Do you know the new “Regions” of France?

Although the map of France changed in 2016, many are still unfamiliar with the new “super” Regions and their names which have, in some parts, caused a heated debate.

Administratively, France is divided into Regions (which hold major administrative and some devolved power as well as economic responsibility); the Regions and subdivided into 101 Départments which have maintained their names, however much of their power has now either been devolved to “Communes” within the Départment or into new “Métropoles” (in effect super-cities).

This is how the French regional map looked, prior to the merge of Regions; names like Midi-Pyrénées, Languedoc-Roussillon and the Alsace being very familiar. In total, the map of France had 22 regions – each with a distinct identify, culture, cuisine, geography & architecture.

old regions of France



From 2016, after 25 years of political discussion, the 22 Regions became just 13 and this is how the map of France looks today.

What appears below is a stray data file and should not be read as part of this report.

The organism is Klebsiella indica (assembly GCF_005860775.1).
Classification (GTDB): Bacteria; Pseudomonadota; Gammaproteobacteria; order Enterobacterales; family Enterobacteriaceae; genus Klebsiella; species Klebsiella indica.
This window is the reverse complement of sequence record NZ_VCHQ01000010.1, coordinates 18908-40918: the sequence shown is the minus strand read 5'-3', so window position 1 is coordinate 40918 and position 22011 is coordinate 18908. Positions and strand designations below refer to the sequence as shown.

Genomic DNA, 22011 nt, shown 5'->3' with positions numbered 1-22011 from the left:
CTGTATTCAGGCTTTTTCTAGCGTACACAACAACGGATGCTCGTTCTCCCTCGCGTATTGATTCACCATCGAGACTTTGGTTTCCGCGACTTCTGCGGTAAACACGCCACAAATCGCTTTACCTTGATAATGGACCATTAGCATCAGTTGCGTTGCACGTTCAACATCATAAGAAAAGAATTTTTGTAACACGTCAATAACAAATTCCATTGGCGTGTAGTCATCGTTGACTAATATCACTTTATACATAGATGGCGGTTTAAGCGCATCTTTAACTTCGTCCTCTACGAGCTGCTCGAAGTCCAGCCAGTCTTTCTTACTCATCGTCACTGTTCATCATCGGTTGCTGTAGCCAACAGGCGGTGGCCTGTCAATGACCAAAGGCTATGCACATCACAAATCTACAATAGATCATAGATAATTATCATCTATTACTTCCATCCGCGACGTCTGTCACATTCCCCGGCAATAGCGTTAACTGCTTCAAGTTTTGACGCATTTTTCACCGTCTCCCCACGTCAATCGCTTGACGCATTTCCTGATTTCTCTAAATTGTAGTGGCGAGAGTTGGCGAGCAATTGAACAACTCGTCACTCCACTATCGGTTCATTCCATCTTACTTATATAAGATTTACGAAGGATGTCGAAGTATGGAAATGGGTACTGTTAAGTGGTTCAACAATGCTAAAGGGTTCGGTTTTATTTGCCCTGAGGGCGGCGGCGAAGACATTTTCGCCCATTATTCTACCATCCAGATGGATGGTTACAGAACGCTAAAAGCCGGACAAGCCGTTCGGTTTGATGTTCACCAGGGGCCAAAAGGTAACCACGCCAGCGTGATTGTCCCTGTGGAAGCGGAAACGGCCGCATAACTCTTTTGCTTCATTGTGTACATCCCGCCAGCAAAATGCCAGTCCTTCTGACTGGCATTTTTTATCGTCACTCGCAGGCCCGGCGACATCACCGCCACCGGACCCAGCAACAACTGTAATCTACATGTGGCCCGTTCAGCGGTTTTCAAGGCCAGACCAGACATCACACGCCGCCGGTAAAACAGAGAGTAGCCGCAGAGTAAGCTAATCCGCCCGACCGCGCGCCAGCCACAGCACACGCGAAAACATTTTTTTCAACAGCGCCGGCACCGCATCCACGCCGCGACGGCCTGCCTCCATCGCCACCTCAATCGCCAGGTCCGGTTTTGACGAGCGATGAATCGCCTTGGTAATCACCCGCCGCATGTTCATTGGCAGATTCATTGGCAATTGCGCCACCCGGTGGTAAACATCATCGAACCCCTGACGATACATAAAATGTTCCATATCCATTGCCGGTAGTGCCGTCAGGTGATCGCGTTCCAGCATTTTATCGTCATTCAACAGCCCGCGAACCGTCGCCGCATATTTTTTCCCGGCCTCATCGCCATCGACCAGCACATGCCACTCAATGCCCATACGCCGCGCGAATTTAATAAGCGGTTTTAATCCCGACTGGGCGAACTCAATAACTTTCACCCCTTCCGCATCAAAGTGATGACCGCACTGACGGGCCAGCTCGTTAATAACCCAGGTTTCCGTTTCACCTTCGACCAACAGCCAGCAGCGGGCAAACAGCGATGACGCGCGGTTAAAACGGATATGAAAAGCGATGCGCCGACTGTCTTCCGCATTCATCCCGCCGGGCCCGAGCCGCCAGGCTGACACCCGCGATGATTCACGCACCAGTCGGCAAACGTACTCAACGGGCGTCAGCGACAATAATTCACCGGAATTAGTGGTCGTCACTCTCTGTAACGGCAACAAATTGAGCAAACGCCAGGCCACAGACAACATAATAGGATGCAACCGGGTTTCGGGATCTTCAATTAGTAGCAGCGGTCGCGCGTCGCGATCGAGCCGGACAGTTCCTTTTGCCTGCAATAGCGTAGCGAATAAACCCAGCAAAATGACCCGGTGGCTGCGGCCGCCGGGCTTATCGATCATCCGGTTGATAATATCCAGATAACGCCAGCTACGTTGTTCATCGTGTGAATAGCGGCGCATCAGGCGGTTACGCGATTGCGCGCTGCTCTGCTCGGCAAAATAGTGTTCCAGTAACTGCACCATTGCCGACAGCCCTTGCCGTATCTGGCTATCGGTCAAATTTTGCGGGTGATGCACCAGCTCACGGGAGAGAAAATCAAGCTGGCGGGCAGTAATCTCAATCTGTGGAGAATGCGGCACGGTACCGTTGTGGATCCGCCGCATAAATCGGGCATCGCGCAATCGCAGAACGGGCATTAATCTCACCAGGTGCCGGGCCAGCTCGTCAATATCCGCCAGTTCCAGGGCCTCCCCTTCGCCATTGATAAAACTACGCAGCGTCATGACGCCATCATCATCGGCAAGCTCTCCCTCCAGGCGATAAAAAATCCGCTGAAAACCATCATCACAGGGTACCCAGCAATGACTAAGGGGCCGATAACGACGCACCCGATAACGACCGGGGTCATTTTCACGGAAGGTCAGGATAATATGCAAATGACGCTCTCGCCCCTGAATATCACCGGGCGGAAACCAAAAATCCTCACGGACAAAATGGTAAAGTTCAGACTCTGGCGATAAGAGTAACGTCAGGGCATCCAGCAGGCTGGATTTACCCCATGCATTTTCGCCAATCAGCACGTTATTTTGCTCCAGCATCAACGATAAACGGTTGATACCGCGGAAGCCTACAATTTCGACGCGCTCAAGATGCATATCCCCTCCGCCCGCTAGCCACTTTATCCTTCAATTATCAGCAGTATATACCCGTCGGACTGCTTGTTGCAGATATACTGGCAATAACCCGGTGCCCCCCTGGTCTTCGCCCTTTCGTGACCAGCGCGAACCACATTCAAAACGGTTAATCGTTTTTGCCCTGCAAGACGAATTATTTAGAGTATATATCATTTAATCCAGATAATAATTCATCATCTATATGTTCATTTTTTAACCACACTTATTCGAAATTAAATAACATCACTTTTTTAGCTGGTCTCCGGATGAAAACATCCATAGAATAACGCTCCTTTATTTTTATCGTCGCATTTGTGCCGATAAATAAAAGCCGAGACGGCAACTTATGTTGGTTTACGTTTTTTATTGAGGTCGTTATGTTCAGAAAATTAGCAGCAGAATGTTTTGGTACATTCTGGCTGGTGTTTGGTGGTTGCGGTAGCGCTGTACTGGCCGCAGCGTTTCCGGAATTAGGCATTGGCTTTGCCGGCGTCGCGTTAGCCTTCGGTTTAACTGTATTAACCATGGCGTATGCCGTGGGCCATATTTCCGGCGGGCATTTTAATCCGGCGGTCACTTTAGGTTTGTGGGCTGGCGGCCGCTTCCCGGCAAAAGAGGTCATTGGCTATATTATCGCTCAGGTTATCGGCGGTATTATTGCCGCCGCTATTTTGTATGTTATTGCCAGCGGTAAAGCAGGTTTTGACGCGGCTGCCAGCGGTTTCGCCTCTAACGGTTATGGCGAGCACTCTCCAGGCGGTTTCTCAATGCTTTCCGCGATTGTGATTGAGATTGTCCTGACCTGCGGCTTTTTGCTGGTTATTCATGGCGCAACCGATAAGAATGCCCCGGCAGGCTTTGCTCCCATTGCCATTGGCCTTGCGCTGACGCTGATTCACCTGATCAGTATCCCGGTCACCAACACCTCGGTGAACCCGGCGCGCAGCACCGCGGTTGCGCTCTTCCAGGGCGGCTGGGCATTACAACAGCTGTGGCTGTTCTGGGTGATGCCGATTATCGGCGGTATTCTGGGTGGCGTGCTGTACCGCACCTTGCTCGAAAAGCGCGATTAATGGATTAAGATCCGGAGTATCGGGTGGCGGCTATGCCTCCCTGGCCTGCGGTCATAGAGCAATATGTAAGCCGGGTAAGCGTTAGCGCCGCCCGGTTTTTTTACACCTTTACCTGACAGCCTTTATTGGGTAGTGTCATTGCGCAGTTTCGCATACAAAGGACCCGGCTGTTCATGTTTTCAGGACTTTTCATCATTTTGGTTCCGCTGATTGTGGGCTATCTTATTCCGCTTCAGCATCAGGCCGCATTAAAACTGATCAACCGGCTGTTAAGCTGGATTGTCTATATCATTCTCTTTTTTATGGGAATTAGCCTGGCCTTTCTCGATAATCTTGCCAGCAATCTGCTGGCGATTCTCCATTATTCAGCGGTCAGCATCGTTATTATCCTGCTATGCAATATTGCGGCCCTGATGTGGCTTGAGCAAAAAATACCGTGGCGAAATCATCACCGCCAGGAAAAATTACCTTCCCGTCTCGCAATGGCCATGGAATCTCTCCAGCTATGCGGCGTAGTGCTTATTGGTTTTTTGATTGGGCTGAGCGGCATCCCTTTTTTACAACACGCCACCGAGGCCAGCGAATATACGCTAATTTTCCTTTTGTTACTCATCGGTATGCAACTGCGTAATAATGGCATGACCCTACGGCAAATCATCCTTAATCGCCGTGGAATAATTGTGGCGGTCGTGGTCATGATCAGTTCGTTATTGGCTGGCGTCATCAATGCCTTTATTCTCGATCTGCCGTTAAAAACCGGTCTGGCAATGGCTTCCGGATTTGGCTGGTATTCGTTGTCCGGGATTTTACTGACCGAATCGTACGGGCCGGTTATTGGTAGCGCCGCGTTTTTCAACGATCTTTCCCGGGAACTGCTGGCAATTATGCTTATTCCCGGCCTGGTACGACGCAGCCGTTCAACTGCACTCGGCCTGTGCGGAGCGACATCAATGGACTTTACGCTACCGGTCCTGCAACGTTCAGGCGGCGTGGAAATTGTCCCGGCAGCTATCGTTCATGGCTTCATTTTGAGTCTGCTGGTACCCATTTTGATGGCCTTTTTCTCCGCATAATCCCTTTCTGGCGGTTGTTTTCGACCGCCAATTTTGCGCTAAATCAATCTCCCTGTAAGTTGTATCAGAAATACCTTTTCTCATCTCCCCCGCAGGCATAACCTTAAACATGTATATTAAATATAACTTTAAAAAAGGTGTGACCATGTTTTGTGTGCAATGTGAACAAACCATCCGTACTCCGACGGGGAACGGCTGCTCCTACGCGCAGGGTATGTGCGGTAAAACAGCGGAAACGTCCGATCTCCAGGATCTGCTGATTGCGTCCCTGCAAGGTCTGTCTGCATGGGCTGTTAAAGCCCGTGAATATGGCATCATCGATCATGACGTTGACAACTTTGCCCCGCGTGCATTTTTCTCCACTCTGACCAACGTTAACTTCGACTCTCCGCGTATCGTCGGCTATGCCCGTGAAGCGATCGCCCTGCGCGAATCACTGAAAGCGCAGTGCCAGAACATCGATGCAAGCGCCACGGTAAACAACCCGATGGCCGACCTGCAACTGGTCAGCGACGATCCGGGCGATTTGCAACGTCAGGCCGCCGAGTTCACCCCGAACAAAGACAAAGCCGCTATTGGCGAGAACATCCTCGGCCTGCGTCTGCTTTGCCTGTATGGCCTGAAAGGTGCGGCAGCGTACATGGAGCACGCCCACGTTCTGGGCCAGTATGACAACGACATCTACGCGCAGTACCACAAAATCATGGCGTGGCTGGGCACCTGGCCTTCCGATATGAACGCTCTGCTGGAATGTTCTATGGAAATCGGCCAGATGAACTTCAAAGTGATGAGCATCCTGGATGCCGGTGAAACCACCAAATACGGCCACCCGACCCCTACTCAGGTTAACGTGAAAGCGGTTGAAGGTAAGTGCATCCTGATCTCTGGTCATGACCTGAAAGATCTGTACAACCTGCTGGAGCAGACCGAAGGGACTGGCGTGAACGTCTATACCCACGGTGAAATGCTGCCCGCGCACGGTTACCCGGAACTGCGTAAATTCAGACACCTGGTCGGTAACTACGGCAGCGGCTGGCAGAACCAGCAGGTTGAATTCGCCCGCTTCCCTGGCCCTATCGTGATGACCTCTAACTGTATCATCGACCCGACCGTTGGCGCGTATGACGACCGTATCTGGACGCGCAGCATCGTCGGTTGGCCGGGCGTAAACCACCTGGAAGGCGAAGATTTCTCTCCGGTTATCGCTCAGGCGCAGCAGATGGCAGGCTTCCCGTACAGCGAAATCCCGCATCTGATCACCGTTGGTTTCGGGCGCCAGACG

New Regions of France


So if you consider where La Villa is located – we are in the Commune of “Castres-Mazamet” which is an agglomeration of Mazamet and neighbouring Castres; the Commune sits within the Départment of the Tarn which has its administrative capital in Albi called a “Prefecture”

Prior to 2016, the Tarn was one of 8 Départments in the Region of the Midi-Pyrénées – with the changes, Midi-Pyrénées merged with its neighbour Languedoc-Roussillon to form the new “Occitanie” Region of 13 Départments with a total population of 5.6 million. Concurrently, Toulouse became the new “Métropole” for the Region with sweeping new administrative & economic powers.

Personally, I think that the majority of French people probably still identify with the old Regional names – can you imagine a wine grower in the Languedoc now considering his wines to be of Occitanie origin; or residents of Strasbourg with the heritage of being Alsatian now being referred to as a “Grand Eastern”!

As with all change, it takes time to adjust – but we are reminded daily just how long that takes when we do our shopping and the till receipt still shows the equivalent value in Francs which disappeared 16 years ago.

A little factoid – the Départments were created during Napoleonic times and each of the 101 administrative capitals, like Albi, where set at a distance of one day’s horse ride apart!  


Posted in Travelling in France

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